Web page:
"We are interested in the cues that children take from their eating environments when serving themselves," said Fisher. "Many questions about children's eating habits are as yet unanswered, such as whether large quantities of food and large utensils prompt children to eat more or if the size of children's self-served portions influences their caloric intake."

Fisher and her team are currently exploring a number of different avenues to determine the association between the amount of food children are served and the amount they're actually eating.

"Our goal is to try to identify ways to promote healthful choices from an early age," she said. "We want children to grow up with good eating habits, and without having to struggle with food issues into adulthood."

Other authors on this study include Michael A. Grusak, Ph.D, and Sheryl O. Hughes, Ph.D, of the Children's Nutrition Research Center at Baylor College of Medicine, and Leann L. Birch of the Center for Childhood Obesity Research at Penn State University. Funding for this research was provided by the United States Department of Agriculture.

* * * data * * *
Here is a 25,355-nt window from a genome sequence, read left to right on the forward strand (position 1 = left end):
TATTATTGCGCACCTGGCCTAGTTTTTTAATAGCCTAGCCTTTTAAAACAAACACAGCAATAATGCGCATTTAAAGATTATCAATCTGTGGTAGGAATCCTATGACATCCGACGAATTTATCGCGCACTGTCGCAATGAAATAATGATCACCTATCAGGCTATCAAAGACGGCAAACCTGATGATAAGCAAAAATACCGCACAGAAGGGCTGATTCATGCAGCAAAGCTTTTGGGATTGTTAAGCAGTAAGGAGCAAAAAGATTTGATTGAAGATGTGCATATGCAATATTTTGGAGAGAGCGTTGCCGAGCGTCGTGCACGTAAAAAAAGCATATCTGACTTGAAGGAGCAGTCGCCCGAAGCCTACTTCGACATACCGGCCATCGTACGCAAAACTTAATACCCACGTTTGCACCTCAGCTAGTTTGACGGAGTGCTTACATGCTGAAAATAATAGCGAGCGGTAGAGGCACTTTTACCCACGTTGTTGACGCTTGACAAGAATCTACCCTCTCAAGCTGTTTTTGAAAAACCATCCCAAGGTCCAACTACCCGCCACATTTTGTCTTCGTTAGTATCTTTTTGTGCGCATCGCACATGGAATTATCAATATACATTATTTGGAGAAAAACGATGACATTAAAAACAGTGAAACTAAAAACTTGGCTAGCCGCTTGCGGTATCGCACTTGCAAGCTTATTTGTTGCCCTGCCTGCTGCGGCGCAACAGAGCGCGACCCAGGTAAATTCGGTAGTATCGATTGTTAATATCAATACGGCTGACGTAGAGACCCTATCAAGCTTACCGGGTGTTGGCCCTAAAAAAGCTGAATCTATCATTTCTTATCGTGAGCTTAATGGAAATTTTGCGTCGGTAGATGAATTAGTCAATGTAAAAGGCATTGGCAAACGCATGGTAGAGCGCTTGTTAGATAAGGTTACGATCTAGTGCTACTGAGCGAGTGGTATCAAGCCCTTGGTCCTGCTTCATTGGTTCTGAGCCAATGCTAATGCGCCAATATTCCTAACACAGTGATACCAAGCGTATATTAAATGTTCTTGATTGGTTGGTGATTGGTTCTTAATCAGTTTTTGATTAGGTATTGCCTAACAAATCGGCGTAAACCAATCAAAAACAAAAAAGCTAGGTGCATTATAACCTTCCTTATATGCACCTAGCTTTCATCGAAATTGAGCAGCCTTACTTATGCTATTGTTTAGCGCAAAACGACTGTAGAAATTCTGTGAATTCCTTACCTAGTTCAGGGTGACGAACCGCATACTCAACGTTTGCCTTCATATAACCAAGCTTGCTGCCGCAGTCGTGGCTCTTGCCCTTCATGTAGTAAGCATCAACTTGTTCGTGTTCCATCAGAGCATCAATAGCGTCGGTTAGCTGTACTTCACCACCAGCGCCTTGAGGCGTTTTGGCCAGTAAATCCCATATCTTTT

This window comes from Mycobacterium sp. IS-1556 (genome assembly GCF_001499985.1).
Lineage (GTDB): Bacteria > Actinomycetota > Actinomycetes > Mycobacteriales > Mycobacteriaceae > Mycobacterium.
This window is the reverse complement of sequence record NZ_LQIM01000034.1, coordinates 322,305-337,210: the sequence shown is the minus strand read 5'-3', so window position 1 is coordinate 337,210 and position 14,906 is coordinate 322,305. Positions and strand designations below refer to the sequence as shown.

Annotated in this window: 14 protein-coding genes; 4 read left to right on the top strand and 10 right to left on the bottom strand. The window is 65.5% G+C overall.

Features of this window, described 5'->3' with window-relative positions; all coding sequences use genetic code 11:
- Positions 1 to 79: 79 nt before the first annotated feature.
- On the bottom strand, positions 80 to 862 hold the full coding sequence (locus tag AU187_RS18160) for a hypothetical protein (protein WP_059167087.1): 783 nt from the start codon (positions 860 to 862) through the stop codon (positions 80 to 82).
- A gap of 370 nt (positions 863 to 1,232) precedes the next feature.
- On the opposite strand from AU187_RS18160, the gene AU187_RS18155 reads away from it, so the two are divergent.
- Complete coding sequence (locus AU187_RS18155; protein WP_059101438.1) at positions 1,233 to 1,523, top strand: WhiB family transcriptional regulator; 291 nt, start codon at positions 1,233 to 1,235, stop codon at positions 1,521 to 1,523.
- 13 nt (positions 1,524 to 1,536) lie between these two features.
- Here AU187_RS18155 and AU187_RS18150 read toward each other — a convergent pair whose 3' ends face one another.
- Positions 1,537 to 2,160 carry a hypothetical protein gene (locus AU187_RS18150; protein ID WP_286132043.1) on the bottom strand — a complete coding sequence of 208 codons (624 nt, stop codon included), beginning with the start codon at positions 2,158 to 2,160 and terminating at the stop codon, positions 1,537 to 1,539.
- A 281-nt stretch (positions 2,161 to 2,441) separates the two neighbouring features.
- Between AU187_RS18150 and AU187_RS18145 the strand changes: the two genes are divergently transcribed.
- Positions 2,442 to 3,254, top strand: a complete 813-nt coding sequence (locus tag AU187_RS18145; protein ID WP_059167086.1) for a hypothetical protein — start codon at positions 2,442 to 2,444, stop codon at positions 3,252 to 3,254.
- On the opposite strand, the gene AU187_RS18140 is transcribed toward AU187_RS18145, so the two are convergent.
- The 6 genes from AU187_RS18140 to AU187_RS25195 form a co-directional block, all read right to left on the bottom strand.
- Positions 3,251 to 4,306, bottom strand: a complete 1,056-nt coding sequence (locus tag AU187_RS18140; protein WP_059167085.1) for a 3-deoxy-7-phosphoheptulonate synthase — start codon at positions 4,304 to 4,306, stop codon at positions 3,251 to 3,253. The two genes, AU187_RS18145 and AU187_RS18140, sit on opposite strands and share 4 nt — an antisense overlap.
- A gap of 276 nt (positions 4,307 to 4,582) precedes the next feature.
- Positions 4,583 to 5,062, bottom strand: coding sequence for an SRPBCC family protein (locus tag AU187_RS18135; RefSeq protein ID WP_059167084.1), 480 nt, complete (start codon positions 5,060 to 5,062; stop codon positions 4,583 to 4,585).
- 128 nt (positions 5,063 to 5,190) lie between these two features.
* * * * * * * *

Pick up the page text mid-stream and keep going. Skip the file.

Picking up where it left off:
Story Source:

The above story is based on materials provided by Temple University. Note: Materials may be edited for content and length.


Cite This Page:

Temple University. "How Are Children Choosing Their Food Portions?." ScienceDaily. ScienceDaily, 14 October 2008. <www.sciencedaily.com/releases/2008/10/081007085534.htm>.
Temple University. (2008, October 14). How Are Children Choosing Their Food Portions?. ScienceDaily. Retrieved September 2, 2014 from www.sciencedaily.com/releases/2008/10/081007085534.htm
Temple University. "How Are Children Choosing Their Food Portions?." ScienceDaily. www.sciencedaily.com/releases/2008/10/081007085534.htm (accessed September 2, 2014).

Share This




More Mind & Brain News

Tuesday, September 2, 2014

Featured Research

from universities, journals, and other organizations


Featured Videos

from AP, Reuters, AFP, and other news services

Can You Train Your Brain To Eat Healthy?

Can You Train Your Brain To Eat Healthy?